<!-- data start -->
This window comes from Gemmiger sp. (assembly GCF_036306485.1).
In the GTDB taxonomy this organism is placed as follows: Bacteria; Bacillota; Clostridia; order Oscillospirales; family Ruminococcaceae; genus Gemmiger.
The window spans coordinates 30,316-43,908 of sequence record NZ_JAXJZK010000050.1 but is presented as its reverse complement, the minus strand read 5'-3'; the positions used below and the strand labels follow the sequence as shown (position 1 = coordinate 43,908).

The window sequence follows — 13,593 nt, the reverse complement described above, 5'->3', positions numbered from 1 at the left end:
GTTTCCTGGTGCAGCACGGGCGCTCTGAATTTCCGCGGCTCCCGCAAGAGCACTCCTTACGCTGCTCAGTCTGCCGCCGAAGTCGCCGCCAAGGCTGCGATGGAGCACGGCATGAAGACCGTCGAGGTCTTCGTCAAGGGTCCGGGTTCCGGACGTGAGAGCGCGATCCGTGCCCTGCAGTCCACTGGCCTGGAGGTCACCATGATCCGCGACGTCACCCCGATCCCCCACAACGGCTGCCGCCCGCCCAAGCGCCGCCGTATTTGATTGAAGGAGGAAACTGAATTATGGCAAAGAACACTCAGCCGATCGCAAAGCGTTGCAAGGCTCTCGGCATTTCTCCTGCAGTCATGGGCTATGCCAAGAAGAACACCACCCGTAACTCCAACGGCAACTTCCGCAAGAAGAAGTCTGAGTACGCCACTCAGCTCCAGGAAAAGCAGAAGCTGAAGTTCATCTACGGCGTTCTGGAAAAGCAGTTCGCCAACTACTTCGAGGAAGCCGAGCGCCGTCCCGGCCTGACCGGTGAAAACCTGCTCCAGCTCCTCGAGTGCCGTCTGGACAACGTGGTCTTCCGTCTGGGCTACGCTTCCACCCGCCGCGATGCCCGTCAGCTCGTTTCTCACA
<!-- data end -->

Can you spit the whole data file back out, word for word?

This window comes from Gemmiger sp. (assembly GCF_036306485.1).
In the GTDB taxonomy this organism is placed as follows: Bacteria; Bacillota; Clostridia; order Oscillospirales; family Ruminococcaceae; genus Gemmiger.
The window spans coordinates 30,316-43,908 of sequence record NZ_JAXJZK010000050.1 but is presented as its reverse complement, the minus strand read 5'-3'; the positions used below and the strand labels follow the sequence as shown (position 1 = coordinate 43,908).

The window sequence follows — 13,593 nt, the reverse complement described above, 5'->3', positions numbered from 1 at the left end:
GTTTCCTGGTGCAGCACGGGCGCTCTGAATTTCCGCGGCTCCCGCAAGAGCACTCCTTACGCTGCTCAGTCTGCCGCCGAAGTCGCCGCCAAGGCTGCGATGGAGCACGGCATGAAGACCGTCGAGGTCTTCGTCAAGGGTCCGGGTTCCGGACGTGAGAGCGCGATCCGTGCCCTGCAGTCCACTGGCCTGGAGGTCACCATGATCCGCGACGTCACCCCGATCCCCCACAACGGCTGCCGCCCGCCCAAGCGCCGCCGTATTTGATTGAAGGAGGAAACTGAATTATGGCAAAGAACACTCAGCCGATCGCAAAGCGTTGCAAGGCTCTCGGCATTTCTCCTGCAGTCATGGGCTATGCCAAGAAGAACACCACCCGTAACTCCAACGGCAACTTCCGCAAGAAGAAGTCTGAGTACGCCACTCAGCTCCAGGAAAAGCAGAAGCTGAAGTTCATCTACGGCGTTCTGGAAAAGCAGTTCGCCAACTACTTCGAGGAAGCCGAGCGCCGTCCCGGCCTGACCGGTGAAAACCTGCTCCAGCTCCTCGAGTGCCGTCTGGACAACGTGGTCTTCCGTCTGGGCTACGCTTCCACCCGCCGCGATGCCCGTCAGCTCGTTTCTCACA